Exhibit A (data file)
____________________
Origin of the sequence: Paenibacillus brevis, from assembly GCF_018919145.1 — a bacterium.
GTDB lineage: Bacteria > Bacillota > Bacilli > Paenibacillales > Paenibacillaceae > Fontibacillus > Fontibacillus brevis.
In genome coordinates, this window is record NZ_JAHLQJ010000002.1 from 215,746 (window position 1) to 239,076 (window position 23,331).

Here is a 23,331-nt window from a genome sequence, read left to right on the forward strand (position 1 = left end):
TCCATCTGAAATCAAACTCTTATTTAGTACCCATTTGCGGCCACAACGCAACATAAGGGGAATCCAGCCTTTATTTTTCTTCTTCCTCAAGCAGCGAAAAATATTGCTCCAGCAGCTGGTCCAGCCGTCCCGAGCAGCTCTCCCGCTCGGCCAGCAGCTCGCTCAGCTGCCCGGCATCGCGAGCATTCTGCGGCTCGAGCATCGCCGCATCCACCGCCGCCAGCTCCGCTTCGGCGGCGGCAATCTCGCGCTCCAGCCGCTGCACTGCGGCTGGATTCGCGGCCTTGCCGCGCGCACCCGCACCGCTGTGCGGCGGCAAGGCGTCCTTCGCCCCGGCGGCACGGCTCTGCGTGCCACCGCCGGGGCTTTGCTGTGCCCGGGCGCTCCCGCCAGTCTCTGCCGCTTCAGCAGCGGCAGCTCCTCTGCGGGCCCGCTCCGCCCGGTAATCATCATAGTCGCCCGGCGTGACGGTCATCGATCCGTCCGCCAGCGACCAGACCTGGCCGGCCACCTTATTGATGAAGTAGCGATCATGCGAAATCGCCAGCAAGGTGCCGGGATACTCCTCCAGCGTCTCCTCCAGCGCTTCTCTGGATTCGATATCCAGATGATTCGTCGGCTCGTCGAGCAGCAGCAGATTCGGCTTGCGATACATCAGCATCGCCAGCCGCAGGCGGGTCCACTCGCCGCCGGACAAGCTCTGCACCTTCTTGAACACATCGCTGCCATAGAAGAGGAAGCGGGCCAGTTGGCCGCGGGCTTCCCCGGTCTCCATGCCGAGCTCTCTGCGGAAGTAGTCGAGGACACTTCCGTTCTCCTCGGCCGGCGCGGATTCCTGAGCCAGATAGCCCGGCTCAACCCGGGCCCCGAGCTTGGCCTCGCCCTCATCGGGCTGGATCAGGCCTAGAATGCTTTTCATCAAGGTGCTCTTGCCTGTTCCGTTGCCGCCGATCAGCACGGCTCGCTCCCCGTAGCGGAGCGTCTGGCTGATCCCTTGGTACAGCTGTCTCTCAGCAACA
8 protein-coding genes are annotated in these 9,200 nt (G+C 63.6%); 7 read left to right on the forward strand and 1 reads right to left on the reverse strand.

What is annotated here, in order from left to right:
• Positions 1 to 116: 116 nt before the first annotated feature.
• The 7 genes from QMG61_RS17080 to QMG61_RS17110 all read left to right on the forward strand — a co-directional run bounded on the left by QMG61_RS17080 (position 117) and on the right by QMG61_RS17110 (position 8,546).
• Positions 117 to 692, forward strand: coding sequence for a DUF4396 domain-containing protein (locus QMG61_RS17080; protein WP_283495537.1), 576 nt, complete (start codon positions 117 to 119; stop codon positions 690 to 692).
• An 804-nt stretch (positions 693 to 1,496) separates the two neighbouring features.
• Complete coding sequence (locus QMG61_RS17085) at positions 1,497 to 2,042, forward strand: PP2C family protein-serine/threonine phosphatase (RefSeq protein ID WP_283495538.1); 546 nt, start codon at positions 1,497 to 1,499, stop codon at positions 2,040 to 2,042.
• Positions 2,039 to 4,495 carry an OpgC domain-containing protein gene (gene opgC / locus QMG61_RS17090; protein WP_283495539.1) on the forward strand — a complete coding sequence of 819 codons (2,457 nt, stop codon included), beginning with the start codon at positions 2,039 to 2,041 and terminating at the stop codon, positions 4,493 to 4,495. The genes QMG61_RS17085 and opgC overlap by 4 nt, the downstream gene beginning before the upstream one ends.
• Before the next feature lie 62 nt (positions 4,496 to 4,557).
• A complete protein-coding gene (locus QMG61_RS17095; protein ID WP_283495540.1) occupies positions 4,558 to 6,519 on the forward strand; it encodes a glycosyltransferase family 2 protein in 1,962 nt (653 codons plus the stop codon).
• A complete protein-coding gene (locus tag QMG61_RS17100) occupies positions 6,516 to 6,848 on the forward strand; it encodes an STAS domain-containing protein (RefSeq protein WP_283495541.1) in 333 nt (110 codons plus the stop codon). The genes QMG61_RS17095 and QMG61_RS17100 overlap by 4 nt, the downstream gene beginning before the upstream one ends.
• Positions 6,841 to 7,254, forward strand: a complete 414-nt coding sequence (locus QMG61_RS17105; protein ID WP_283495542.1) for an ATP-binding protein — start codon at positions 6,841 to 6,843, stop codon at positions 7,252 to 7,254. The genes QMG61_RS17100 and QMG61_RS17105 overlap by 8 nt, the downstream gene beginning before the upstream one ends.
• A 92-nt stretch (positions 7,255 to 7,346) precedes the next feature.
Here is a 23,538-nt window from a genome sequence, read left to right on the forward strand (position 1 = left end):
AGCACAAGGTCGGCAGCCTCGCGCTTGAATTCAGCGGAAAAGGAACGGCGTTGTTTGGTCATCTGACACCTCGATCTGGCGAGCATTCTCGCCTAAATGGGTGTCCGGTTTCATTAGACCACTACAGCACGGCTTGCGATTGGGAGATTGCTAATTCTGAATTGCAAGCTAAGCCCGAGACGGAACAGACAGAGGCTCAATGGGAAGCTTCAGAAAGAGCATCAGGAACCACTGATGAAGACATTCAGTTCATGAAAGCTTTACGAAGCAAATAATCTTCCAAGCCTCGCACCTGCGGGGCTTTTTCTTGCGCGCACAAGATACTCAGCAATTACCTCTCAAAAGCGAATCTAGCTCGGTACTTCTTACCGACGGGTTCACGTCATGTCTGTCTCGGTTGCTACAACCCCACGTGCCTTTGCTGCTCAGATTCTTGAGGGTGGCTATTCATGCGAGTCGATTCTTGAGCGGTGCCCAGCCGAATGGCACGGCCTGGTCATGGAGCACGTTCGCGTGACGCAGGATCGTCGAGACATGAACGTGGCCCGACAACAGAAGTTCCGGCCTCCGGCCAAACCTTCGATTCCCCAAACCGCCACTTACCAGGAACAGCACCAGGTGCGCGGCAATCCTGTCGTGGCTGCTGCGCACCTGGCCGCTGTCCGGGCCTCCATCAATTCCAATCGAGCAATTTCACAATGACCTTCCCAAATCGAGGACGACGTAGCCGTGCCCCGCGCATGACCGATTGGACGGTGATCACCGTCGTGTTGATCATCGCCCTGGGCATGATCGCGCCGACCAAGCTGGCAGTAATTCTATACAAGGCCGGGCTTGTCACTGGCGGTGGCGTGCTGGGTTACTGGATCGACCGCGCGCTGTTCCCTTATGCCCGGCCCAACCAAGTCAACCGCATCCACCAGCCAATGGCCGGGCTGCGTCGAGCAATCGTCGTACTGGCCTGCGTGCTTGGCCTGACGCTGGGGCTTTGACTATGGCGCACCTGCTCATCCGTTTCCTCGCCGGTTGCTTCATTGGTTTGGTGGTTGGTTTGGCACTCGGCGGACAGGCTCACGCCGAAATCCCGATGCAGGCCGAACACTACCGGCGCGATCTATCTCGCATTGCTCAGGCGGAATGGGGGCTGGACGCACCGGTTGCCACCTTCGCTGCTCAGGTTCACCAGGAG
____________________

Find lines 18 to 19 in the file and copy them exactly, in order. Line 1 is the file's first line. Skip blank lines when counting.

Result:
• A 92-nt stretch (positions 7,255 to 7,346) precedes the next feature.
Here is a 23,538-nt window from a genome sequence, read left to right on the forward strand (position 1 = left end):